The intimacy of Tetuzi Akiyama’s Thaumaturgy is immense. In nine short through-composed pieces written over a ten-year period, Akiyama captures something melodic, simple, and utterly transfixing. In his first instrumental solo acoustic guitar record in more than a decade, Akiyama, widely known for his improvisatory collaborations as well as his hypnotizing boogie-drone guitar pieces, here works without effects and maintains a strict harmonic palette throughout. Every note is given ample space to ring out and decay, together slowly and deliberately building the frame that is to become the completed structure. The resulting atmosphere of his pared down grammar threads each individual track to the next as the songs work together with the gravity of a single object. In fact, one might think of each track like a room in a house.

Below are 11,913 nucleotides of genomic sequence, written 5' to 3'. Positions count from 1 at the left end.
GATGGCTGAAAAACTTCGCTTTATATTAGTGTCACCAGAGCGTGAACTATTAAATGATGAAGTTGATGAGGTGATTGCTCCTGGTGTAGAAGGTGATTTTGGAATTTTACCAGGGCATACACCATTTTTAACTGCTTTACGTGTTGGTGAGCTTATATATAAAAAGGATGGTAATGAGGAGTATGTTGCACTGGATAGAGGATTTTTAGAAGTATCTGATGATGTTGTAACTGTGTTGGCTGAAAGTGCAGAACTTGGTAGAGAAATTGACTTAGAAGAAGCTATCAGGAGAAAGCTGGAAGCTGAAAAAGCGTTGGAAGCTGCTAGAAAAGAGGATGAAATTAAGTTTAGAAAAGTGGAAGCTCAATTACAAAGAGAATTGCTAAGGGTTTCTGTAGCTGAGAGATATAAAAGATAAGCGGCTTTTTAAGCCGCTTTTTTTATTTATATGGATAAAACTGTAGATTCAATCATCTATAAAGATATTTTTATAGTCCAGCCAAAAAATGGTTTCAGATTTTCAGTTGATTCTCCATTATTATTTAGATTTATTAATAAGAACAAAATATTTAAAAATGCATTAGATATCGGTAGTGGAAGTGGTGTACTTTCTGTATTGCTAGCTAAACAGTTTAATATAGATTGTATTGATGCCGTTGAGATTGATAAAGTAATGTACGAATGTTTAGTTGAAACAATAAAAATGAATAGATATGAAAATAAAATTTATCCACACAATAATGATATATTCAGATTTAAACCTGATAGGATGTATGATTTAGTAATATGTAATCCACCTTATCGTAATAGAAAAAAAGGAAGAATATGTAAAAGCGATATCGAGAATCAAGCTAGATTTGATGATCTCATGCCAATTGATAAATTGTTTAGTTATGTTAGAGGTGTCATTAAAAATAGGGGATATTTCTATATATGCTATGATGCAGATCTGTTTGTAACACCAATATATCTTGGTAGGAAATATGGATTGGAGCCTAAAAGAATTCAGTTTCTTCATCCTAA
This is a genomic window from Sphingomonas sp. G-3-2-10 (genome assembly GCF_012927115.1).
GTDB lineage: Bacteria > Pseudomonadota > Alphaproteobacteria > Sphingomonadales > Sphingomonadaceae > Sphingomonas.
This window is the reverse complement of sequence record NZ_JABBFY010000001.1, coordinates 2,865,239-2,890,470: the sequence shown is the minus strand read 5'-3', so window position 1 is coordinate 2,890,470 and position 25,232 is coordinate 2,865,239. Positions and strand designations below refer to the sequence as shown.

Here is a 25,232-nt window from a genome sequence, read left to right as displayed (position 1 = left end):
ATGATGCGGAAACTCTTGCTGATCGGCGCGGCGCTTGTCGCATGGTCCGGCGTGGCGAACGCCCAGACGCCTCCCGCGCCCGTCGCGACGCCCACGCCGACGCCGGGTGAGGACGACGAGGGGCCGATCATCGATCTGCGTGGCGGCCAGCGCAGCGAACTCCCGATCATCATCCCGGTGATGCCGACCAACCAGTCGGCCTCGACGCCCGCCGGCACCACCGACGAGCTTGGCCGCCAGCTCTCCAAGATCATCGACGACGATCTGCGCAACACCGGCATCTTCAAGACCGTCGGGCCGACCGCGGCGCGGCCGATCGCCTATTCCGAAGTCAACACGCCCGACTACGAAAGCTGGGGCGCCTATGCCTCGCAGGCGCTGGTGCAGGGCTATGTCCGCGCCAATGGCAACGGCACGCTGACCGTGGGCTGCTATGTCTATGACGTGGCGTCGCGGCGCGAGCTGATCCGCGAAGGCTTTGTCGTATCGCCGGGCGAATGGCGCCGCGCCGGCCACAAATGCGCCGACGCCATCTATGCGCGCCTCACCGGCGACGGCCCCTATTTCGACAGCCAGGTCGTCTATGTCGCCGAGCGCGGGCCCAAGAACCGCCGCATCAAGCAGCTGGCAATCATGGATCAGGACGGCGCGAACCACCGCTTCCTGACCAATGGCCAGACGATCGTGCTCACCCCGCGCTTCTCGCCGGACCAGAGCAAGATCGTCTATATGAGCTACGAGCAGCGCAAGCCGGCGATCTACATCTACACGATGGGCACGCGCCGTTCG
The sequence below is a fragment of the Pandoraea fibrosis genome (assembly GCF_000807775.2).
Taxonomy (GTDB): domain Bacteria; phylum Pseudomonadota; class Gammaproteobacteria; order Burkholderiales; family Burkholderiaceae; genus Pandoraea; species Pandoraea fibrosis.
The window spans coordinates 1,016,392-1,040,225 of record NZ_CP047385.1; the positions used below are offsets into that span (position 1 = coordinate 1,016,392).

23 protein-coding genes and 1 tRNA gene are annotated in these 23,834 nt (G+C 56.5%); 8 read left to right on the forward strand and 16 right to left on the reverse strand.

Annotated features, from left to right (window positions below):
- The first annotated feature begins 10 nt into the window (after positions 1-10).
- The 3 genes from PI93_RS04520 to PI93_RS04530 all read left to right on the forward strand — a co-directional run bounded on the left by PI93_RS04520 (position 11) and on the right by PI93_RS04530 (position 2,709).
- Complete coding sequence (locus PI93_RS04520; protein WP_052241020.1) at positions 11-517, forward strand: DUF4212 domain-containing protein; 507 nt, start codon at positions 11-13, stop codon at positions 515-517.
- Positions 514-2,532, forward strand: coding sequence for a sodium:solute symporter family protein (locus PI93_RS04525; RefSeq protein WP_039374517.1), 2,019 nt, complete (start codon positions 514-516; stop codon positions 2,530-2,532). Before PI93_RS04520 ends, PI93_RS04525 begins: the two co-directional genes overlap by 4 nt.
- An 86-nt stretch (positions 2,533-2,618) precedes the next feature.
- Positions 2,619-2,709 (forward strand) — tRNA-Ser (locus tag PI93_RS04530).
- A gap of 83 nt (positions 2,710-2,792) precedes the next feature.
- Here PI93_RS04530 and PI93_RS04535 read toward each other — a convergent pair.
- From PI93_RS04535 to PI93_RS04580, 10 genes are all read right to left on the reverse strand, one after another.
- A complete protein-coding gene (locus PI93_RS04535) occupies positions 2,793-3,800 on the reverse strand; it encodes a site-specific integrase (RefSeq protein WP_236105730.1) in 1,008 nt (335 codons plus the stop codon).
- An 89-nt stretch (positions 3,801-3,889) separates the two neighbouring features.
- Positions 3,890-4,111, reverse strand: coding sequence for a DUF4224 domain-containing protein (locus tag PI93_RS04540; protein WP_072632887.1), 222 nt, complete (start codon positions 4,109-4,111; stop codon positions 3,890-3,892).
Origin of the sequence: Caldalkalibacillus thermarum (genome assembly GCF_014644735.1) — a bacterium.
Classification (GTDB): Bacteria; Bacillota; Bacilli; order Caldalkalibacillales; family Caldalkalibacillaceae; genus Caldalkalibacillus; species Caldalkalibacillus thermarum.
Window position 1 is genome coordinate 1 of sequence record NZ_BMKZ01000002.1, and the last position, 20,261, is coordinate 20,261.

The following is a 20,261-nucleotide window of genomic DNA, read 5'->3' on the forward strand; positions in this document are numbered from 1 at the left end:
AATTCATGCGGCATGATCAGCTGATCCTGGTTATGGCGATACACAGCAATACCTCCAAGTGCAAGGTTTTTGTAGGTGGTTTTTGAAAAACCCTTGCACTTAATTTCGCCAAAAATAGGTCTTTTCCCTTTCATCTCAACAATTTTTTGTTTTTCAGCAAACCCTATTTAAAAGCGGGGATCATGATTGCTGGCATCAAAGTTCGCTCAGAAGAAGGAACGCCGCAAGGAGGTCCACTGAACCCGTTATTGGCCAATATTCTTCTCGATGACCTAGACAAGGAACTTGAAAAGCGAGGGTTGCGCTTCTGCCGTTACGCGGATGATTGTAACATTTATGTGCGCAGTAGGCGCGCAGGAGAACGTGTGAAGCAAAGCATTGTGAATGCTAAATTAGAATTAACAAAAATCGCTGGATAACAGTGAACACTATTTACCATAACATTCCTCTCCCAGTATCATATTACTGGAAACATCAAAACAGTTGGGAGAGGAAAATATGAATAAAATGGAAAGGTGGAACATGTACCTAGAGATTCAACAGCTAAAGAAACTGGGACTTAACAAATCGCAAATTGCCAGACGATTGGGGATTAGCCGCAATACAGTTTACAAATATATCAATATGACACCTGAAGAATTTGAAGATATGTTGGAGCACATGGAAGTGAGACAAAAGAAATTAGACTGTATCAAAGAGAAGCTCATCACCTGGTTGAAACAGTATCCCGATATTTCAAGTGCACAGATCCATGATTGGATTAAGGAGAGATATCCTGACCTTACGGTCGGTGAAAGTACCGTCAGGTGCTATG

The record, as its name hints, is suffused with phenomenological magic. The pieces function architecturally, in a Bachelardian sense, sheltering the daydreamer and encouraging charged stillness. The record envelops like a long-vacant shelter, made sacred by memory. Repeated motifs, like building blocks, waft through the air, exacting the psycho-durational and transportive power of a music box. And while, like a music box, the music lends itself to the tracing of inner landscapes, critical listening reveals that this is no mere background music. The acoustic field is richly ornamented with combination tones that are intensified by a pacing in step with Rothko-philes, Morton Feldman and Loren Connors.
While the enclosure of home serves for many as refuge from the world, Akiyama’s Thaumaturgy speaks to a basic drive for a sense of place in an epoch dominated by the disassociation of global nowhere-culture. The simplicity-bordering naivete of the pieces evokes a discomfiting nostalgia and melancholy pointing us home or, as Bachelard would suggest, to the “miniscule phenomenon of the shimmering consciousness.”